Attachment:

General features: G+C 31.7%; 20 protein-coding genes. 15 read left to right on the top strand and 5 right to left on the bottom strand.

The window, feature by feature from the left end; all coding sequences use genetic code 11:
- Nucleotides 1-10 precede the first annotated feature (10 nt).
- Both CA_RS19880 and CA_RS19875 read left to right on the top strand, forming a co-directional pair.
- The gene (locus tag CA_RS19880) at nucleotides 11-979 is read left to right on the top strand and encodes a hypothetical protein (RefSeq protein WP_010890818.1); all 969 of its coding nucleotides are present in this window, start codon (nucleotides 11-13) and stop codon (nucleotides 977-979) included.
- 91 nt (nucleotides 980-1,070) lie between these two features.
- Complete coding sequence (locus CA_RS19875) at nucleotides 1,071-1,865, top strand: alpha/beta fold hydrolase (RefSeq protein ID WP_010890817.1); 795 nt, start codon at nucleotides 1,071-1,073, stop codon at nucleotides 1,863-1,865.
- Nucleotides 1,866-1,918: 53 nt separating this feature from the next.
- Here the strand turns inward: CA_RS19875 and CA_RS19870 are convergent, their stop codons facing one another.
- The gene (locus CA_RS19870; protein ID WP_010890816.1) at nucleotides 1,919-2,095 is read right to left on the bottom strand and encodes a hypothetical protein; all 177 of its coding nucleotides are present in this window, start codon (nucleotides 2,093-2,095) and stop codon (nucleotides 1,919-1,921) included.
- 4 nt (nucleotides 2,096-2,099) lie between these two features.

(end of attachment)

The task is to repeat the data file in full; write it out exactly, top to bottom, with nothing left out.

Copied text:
General features: G+C 31.7%; 20 protein-coding genes. 15 read left to right on the top strand and 5 right to left on the bottom strand.

The window, feature by feature from the left end; all coding sequences use genetic code 11:
- Nucleotides 1-10 precede the first annotated feature (10 nt).
- Both CA_RS19880 and CA_RS19875 read left to right on the top strand, forming a co-directional pair.
- The gene (locus tag CA_RS19880) at nucleotides 11-979 is read left to right on the top strand and encodes a hypothetical protein (RefSeq protein WP_010890818.1); all 969 of its coding nucleotides are present in this window, start codon (nucleotides 11-13) and stop codon (nucleotides 977-979) included.
- 91 nt (nucleotides 980-1,070) lie between these two features.
- Complete coding sequence (locus CA_RS19875) at nucleotides 1,071-1,865, top strand: alpha/beta fold hydrolase (RefSeq protein ID WP_010890817.1); 795 nt, start codon at nucleotides 1,071-1,073, stop codon at nucleotides 1,863-1,865.
- Nucleotides 1,866-1,918: 53 nt separating this feature from the next.
- Here the strand turns inward: CA_RS19875 and CA_RS19870 are convergent, their stop codons facing one another.
- The gene (locus CA_RS19870; protein ID WP_010890816.1) at nucleotides 1,919-2,095 is read right to left on the bottom strand and encodes a hypothetical protein; all 177 of its coding nucleotides are present in this window, start codon (nucleotides 2,093-2,095) and stop codon (nucleotides 1,919-1,921) included.
- 4 nt (nucleotides 2,096-2,099) lie between these two features.